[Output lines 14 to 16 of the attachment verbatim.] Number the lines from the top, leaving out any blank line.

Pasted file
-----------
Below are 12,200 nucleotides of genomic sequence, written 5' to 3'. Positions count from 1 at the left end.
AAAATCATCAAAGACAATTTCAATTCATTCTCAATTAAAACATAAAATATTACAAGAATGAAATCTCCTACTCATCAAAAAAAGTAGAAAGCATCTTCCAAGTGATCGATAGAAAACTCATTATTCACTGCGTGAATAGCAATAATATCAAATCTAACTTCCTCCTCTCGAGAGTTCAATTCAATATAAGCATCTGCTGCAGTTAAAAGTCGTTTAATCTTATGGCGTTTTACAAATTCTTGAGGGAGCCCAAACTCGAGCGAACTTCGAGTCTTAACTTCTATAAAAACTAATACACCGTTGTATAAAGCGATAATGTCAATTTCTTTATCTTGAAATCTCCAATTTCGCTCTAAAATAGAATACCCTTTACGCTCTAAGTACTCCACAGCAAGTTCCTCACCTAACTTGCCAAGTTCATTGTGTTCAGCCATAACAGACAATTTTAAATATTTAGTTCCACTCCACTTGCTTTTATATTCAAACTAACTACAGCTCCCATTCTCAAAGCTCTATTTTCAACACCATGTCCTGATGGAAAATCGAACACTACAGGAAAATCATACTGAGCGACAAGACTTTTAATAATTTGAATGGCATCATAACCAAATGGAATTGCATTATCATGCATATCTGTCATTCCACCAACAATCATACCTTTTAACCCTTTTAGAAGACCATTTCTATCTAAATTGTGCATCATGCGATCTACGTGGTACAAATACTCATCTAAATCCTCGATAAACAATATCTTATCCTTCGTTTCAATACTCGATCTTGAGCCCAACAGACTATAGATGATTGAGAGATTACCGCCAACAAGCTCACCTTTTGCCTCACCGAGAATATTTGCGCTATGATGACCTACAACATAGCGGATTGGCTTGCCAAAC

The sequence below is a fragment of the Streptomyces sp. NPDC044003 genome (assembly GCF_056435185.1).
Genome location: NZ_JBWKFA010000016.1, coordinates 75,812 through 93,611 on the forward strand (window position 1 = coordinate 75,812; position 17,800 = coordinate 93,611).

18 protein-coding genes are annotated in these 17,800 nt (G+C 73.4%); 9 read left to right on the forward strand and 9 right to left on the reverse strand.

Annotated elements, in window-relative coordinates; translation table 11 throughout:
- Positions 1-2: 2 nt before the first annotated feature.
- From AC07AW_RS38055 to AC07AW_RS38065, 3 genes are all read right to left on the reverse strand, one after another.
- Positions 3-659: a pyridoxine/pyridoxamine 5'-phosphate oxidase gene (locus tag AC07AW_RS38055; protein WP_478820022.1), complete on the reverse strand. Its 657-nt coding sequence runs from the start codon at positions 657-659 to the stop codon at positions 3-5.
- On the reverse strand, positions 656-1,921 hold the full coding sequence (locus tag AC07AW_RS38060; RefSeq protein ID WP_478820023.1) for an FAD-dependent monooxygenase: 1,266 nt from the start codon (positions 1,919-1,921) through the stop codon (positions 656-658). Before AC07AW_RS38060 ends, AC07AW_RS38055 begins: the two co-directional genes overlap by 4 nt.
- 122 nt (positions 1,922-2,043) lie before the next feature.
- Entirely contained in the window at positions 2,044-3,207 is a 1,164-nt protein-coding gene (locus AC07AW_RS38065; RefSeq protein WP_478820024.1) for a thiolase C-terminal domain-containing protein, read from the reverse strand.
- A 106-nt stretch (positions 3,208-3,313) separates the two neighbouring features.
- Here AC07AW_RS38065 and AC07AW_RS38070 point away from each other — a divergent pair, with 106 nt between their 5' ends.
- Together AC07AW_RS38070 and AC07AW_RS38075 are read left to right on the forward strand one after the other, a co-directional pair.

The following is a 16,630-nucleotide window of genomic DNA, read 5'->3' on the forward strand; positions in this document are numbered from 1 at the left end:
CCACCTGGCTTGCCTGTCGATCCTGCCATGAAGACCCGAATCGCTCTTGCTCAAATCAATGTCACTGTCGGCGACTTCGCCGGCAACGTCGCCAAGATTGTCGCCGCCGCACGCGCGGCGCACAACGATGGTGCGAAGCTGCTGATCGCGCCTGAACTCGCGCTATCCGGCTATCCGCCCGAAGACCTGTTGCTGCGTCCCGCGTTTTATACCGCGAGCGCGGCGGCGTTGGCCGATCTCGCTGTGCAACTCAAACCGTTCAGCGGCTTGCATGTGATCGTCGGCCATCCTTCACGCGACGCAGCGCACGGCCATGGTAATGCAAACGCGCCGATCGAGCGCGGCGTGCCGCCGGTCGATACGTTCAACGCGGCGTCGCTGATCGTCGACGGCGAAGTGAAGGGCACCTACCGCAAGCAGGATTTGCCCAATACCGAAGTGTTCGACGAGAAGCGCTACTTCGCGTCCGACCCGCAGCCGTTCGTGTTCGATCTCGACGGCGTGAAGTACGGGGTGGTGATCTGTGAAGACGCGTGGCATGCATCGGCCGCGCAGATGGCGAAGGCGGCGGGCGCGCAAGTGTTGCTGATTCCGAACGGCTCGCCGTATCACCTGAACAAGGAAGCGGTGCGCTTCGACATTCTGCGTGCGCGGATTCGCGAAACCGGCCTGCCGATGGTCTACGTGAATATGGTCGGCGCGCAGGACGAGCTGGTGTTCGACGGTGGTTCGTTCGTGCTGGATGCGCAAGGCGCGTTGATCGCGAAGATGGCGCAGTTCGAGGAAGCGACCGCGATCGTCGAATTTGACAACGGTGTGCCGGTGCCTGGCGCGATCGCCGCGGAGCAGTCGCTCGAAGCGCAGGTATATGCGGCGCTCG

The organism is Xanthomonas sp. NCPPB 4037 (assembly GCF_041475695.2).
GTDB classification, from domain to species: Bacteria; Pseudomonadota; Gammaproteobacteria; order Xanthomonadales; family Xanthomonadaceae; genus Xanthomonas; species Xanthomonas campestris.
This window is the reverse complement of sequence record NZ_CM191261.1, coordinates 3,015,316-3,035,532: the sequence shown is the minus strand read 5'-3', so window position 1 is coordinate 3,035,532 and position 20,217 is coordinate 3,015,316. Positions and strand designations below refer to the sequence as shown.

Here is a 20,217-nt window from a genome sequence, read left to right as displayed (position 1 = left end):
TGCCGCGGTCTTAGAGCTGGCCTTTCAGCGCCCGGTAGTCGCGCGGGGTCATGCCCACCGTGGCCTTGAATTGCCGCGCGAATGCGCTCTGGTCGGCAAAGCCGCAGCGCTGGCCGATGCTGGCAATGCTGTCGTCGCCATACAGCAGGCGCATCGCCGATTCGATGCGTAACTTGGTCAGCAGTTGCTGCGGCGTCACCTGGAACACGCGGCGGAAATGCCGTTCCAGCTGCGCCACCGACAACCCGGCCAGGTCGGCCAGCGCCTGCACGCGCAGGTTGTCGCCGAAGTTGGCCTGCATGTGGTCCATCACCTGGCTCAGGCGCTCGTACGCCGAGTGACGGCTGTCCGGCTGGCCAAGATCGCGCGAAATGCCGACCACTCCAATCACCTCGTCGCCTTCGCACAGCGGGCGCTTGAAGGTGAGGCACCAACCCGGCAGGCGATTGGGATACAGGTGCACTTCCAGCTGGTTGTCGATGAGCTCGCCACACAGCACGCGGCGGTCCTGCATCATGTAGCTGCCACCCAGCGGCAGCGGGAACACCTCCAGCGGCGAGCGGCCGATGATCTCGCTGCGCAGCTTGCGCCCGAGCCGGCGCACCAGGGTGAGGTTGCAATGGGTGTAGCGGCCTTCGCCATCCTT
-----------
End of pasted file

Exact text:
- Here AC07AW_RS38065 and AC07AW_RS38070 point away from each other — a divergent pair, with 106 nt between their 5' ends.
- Together AC07AW_RS38070 and AC07AW_RS38075 are read left to right on the forward strand one after the other, a co-directional pair.

The following is a 16,630-nucleotide window of genomic DNA, read 5'->3' on the forward strand; positions in this document are numbered from 1 at the left end: